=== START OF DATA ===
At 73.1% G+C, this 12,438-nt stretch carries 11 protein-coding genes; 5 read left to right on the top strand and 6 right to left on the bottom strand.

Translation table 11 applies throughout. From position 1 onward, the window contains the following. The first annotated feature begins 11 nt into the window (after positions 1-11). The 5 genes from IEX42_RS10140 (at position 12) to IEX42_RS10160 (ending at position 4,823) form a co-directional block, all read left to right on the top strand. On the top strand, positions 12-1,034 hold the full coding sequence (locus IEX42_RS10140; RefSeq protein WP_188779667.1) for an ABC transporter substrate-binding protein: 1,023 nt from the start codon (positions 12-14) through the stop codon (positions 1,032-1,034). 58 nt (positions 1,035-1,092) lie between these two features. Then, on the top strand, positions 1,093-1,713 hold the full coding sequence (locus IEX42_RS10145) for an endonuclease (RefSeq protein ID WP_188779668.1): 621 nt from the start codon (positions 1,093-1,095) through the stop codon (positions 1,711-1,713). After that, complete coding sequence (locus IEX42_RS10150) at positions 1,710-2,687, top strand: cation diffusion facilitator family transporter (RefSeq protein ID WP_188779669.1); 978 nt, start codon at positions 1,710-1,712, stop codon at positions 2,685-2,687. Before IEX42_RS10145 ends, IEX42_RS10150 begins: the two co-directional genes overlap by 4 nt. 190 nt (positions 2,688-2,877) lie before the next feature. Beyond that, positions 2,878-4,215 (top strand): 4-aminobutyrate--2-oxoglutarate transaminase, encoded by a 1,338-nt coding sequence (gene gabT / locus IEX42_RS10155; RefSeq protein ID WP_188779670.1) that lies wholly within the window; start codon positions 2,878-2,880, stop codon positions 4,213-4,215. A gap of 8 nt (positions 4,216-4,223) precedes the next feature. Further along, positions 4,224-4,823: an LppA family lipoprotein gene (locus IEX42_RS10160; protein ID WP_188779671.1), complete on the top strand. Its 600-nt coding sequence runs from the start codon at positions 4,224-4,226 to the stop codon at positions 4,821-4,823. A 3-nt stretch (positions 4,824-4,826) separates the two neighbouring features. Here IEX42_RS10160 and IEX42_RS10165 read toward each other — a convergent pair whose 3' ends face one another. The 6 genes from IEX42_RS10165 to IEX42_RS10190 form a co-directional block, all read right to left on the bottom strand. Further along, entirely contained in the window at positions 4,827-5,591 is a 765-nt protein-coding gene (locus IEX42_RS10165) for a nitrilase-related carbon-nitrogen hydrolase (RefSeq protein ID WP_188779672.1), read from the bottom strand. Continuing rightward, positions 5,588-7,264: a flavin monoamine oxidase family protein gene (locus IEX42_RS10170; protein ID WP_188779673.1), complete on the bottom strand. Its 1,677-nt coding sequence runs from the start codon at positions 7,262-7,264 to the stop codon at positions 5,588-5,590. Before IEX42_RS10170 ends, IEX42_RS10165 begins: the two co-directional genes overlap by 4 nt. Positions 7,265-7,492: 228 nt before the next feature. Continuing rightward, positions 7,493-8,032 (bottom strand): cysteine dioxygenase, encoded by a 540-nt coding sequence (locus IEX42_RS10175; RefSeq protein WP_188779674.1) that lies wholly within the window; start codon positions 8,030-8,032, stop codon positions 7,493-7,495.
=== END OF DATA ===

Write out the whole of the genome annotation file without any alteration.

At 73.1% G+C, this 12,438-nt stretch carries 11 protein-coding genes; 5 read left to right on the top strand and 6 right to left on the bottom strand.

Translation table 11 applies throughout. From position 1 onward, the window contains the following. The first annotated feature begins 11 nt into the window (after positions 1-11). The 5 genes from IEX42_RS10140 (at position 12) to IEX42_RS10160 (ending at position 4,823) form a co-directional block, all read left to right on the top strand. On the top strand, positions 12-1,034 hold the full coding sequence (locus IEX42_RS10140; RefSeq protein WP_188779667.1) for an ABC transporter substrate-binding protein: 1,023 nt from the start codon (positions 12-14) through the stop codon (positions 1,032-1,034). 58 nt (positions 1,035-1,092) lie between these two features. Then, on the top strand, positions 1,093-1,713 hold the full coding sequence (locus IEX42_RS10145) for an endonuclease (RefSeq protein ID WP_188779668.1): 621 nt from the start codon (positions 1,093-1,095) through the stop codon (positions 1,711-1,713). After that, complete coding sequence (locus IEX42_RS10150) at positions 1,710-2,687, top strand: cation diffusion facilitator family transporter (RefSeq protein ID WP_188779669.1); 978 nt, start codon at positions 1,710-1,712, stop codon at positions 2,685-2,687. Before IEX42_RS10145 ends, IEX42_RS10150 begins: the two co-directional genes overlap by 4 nt. 190 nt (positions 2,688-2,877) lie before the next feature. Beyond that, positions 2,878-4,215 (top strand): 4-aminobutyrate--2-oxoglutarate transaminase, encoded by a 1,338-nt coding sequence (gene gabT / locus IEX42_RS10155; RefSeq protein ID WP_188779670.1) that lies wholly within the window; start codon positions 2,878-2,880, stop codon positions 4,213-4,215. A gap of 8 nt (positions 4,216-4,223) precedes the next feature. Further along, positions 4,224-4,823: an LppA family lipoprotein gene (locus IEX42_RS10160; protein ID WP_188779671.1), complete on the top strand. Its 600-nt coding sequence runs from the start codon at positions 4,224-4,226 to the stop codon at positions 4,821-4,823. A 3-nt stretch (positions 4,824-4,826) separates the two neighbouring features. Here IEX42_RS10160 and IEX42_RS10165 read toward each other — a convergent pair whose 3' ends face one another. The 6 genes from IEX42_RS10165 to IEX42_RS10190 form a co-directional block, all read right to left on the bottom strand. Further along, entirely contained in the window at positions 4,827-5,591 is a 765-nt protein-coding gene (locus IEX42_RS10165) for a nitrilase-related carbon-nitrogen hydrolase (RefSeq protein ID WP_188779672.1), read from the bottom strand. Continuing rightward, positions 5,588-7,264: a flavin monoamine oxidase family protein gene (locus IEX42_RS10170; protein ID WP_188779673.1), complete on the bottom strand. Its 1,677-nt coding sequence runs from the start codon at positions 7,262-7,264 to the stop codon at positions 5,588-5,590. Before IEX42_RS10170 ends, IEX42_RS10165 begins: the two co-directional genes overlap by 4 nt. Positions 7,265-7,492: 228 nt before the next feature. Continuing rightward, positions 7,493-8,032 (bottom strand): cysteine dioxygenase, encoded by a 540-nt coding sequence (locus IEX42_RS10175; RefSeq protein WP_188779674.1) that lies wholly within the window; start codon positions 8,030-8,032, stop codon positions 7,493-7,495.